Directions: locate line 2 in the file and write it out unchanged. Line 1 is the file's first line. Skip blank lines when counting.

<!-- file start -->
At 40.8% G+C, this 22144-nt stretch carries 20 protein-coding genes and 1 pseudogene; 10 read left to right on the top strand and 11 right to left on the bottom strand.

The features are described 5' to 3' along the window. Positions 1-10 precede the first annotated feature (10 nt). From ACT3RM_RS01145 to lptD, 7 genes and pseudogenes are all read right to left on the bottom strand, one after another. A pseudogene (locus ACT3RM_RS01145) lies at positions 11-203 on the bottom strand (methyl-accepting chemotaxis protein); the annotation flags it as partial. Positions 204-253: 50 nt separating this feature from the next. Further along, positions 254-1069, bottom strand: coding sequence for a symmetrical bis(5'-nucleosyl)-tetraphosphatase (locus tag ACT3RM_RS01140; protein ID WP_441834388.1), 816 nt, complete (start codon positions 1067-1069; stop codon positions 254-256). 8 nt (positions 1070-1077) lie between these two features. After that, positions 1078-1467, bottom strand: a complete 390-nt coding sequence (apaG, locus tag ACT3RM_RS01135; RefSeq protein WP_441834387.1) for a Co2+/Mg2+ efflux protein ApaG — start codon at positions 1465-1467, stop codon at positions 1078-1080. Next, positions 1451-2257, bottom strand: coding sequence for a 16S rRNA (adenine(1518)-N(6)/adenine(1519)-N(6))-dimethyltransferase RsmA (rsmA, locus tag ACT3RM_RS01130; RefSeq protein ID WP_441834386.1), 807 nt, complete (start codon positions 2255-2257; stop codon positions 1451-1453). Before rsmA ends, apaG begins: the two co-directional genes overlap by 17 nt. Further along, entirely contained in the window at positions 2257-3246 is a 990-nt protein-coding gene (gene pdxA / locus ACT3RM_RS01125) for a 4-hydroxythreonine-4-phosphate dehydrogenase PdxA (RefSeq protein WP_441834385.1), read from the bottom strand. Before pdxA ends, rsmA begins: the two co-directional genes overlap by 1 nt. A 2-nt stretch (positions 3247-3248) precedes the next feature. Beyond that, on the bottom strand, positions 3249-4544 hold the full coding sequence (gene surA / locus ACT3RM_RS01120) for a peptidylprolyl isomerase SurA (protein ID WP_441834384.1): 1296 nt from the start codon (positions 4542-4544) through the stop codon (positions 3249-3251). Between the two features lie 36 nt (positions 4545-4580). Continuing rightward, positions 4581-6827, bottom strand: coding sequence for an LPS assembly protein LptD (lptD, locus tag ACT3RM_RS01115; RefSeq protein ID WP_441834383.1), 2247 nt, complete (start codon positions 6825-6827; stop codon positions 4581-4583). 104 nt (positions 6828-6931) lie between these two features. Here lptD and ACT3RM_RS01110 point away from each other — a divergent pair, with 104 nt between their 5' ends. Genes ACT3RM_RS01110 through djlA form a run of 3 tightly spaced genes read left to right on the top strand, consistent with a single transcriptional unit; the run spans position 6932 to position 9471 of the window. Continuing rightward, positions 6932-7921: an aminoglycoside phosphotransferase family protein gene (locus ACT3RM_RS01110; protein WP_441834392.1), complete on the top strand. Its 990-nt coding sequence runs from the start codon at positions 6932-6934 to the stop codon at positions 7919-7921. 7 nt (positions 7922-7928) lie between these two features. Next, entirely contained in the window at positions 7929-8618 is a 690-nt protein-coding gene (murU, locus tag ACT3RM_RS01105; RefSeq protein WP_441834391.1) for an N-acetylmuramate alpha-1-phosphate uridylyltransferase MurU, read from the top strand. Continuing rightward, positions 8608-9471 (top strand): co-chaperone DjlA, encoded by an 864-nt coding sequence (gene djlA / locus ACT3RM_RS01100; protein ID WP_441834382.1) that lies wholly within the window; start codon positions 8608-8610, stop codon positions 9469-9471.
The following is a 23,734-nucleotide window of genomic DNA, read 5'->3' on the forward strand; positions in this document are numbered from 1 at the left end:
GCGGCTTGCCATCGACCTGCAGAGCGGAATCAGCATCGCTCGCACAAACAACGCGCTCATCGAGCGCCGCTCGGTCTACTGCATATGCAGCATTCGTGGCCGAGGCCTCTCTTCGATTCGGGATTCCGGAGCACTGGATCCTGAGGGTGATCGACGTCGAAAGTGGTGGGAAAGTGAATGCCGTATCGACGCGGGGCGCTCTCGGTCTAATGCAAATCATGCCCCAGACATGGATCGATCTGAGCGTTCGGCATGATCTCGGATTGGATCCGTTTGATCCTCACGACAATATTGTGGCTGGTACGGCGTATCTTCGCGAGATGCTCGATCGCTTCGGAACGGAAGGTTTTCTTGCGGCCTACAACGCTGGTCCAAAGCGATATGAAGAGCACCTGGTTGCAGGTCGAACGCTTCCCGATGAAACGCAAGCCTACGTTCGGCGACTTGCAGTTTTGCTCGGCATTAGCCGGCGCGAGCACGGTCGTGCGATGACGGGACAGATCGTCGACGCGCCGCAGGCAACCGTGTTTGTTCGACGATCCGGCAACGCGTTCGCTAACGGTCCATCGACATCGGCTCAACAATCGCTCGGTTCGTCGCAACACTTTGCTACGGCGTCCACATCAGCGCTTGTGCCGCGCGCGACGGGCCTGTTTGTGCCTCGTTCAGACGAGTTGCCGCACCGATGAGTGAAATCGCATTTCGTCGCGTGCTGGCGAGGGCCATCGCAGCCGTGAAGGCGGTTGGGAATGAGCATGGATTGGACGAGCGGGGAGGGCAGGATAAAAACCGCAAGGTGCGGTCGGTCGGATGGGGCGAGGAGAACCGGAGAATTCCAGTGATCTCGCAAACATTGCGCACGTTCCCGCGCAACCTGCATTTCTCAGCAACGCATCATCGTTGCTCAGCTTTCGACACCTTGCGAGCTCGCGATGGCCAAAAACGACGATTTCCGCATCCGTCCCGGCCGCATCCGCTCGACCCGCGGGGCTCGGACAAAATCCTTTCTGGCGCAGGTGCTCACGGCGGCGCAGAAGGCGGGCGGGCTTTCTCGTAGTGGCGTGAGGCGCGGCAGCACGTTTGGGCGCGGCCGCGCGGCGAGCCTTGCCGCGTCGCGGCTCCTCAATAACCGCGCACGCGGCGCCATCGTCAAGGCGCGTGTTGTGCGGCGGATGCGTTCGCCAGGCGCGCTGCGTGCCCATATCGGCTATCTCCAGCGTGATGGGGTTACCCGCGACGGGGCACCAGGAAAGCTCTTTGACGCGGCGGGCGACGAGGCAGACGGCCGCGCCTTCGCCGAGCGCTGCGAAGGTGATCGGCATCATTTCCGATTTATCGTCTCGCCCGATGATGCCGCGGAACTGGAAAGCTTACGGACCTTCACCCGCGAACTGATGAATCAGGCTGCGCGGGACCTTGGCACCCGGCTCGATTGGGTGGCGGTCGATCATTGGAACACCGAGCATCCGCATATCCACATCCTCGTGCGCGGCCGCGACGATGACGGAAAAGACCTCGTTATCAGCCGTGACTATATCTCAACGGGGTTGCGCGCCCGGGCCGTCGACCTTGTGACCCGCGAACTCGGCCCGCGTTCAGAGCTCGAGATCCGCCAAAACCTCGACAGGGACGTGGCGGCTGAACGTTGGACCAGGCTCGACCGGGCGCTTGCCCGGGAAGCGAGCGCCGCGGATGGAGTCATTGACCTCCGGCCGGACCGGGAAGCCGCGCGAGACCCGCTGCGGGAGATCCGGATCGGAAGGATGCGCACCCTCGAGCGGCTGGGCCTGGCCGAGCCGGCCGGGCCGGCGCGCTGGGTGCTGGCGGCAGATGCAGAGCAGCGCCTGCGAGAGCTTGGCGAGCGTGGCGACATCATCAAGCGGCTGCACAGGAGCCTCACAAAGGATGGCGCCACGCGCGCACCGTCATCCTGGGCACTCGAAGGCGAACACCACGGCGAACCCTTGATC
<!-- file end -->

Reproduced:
The features are described 5' to 3' along the window. Positions 1-10 precede the first annotated feature (10 nt). From ACT3RM_RS01145 to lptD, 7 genes and pseudogenes are all read right to left on the bottom strand, one after another. A pseudogene (locus ACT3RM_RS01145) lies at positions 11-203 on the bottom strand (methyl-accepting chemotaxis protein); the annotation flags it as partial. Positions 204-253: 50 nt separating this feature from the next. Further along, positions 254-1069, bottom strand: coding sequence for a symmetrical bis(5'-nucleosyl)-tetraphosphatase (locus tag ACT3RM_RS01140; protein ID WP_441834388.1), 816 nt, complete (start codon positions 1067-1069; stop codon positions 254-256). 8 nt (positions 1070-1077) lie between these two features. After that, positions 1078-1467, bottom strand: a complete 390-nt coding sequence (apaG, locus tag ACT3RM_RS01135; RefSeq protein WP_441834387.1) for a Co2+/Mg2+ efflux protein ApaG — start codon at positions 1465-1467, stop codon at positions 1078-1080. Next, positions 1451-2257, bottom strand: coding sequence for a 16S rRNA (adenine(1518)-N(6)/adenine(1519)-N(6))-dimethyltransferase RsmA (rsmA, locus tag ACT3RM_RS01130; RefSeq protein ID WP_441834386.1), 807 nt, complete (start codon positions 2255-2257; stop codon positions 1451-1453). Before rsmA ends, apaG begins: the two co-directional genes overlap by 17 nt. Further along, entirely contained in the window at positions 2257-3246 is a 990-nt protein-coding gene (gene pdxA / locus ACT3RM_RS01125) for a 4-hydroxythreonine-4-phosphate dehydrogenase PdxA (RefSeq protein WP_441834385.1), read from the bottom strand. Before pdxA ends, rsmA begins: the two co-directional genes overlap by 1 nt. A 2-nt stretch (positions 3247-3248) precedes the next feature. Beyond that, on the bottom strand, positions 3249-4544 hold the full coding sequence (gene surA / locus ACT3RM_RS01120) for a peptidylprolyl isomerase SurA (protein ID WP_441834384.1): 1296 nt from the start codon (positions 4542-4544) through the stop codon (positions 3249-3251). Between the two features lie 36 nt (positions 4545-4580). Continuing rightward, positions 4581-6827, bottom strand: coding sequence for an LPS assembly protein LptD (lptD, locus tag ACT3RM_RS01115; RefSeq protein ID WP_441834383.1), 2247 nt, complete (start codon positions 6825-6827; stop codon positions 4581-4583). 104 nt (positions 6828-6931) lie between these two features. Here lptD and ACT3RM_RS01110 point away from each other — a divergent pair, with 104 nt between their 5' ends. Genes ACT3RM_RS01110 through djlA form a run of 3 tightly spaced genes read left to right on the top strand, consistent with a single transcriptional unit; the run spans position 6932 to position 9471 of the window. Continuing rightward, positions 6932-7921: an aminoglycoside phosphotransferase family protein gene (locus ACT3RM_RS01110; protein WP_441834392.1), complete on the top strand. Its 990-nt coding sequence runs from the start codon at positions 6932-6934 to the stop codon at positions 7919-7921. 7 nt (positions 7922-7928) lie between these two features. Next, entirely contained in the window at positions 7929-8618 is a 690-nt protein-coding gene (murU, locus tag ACT3RM_RS01105; RefSeq protein WP_441834391.1) for an N-acetylmuramate alpha-1-phosphate uridylyltransferase MurU, read from the top strand. Continuing rightward, positions 8608-9471 (top strand): co-chaperone DjlA, encoded by an 864-nt coding sequence (gene djlA / locus ACT3RM_RS01100; protein ID WP_441834382.1) that lies wholly within the window; start codon positions 8608-8610, stop codon positions 9469-9471.